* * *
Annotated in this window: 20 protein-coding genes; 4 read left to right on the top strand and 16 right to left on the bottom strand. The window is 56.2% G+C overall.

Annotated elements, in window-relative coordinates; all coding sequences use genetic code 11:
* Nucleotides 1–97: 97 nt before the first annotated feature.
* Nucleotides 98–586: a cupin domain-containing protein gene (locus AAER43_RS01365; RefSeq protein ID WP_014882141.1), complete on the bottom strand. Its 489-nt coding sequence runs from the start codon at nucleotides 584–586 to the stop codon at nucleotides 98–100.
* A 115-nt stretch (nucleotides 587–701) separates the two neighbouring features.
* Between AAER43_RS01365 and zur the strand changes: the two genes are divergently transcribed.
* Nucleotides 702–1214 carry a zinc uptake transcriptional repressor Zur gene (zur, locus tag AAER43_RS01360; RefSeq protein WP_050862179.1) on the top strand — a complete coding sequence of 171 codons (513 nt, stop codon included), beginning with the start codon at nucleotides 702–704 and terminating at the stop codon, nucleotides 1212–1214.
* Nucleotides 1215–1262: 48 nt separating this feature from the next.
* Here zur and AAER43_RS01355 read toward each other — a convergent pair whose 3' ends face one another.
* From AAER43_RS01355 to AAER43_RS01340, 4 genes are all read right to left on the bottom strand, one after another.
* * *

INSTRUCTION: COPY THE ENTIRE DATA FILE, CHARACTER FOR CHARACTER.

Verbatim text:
Annotated in this window: 20 protein-coding genes; 4 read left to right on the top strand and 16 right to left on the bottom strand. The window is 56.2% G+C overall.

Annotated elements, in window-relative coordinates; all coding sequences use genetic code 11:
* Nucleotides 1–97: 97 nt before the first annotated feature.
* Nucleotides 98–586: a cupin domain-containing protein gene (locus AAER43_RS01365; RefSeq protein ID WP_014882141.1), complete on the bottom strand. Its 489-nt coding sequence runs from the start codon at nucleotides 584–586 to the stop codon at nucleotides 98–100.
* A 115-nt stretch (nucleotides 587–701) separates the two neighbouring features.
* Between AAER43_RS01365 and zur the strand changes: the two genes are divergently transcribed.
* Nucleotides 702–1214 carry a zinc uptake transcriptional repressor Zur gene (zur, locus tag AAER43_RS01360; RefSeq protein WP_050862179.1) on the top strand — a complete coding sequence of 171 codons (513 nt, stop codon included), beginning with the start codon at nucleotides 702–704 and terminating at the stop codon, nucleotides 1212–1214.
* Nucleotides 1215–1262: 48 nt separating this feature from the next.
* Here zur and AAER43_RS01355 read toward each other — a convergent pair whose 3' ends face one another.
* From AAER43_RS01355 to AAER43_RS01340, 4 genes are all read right to left on the bottom strand, one after another.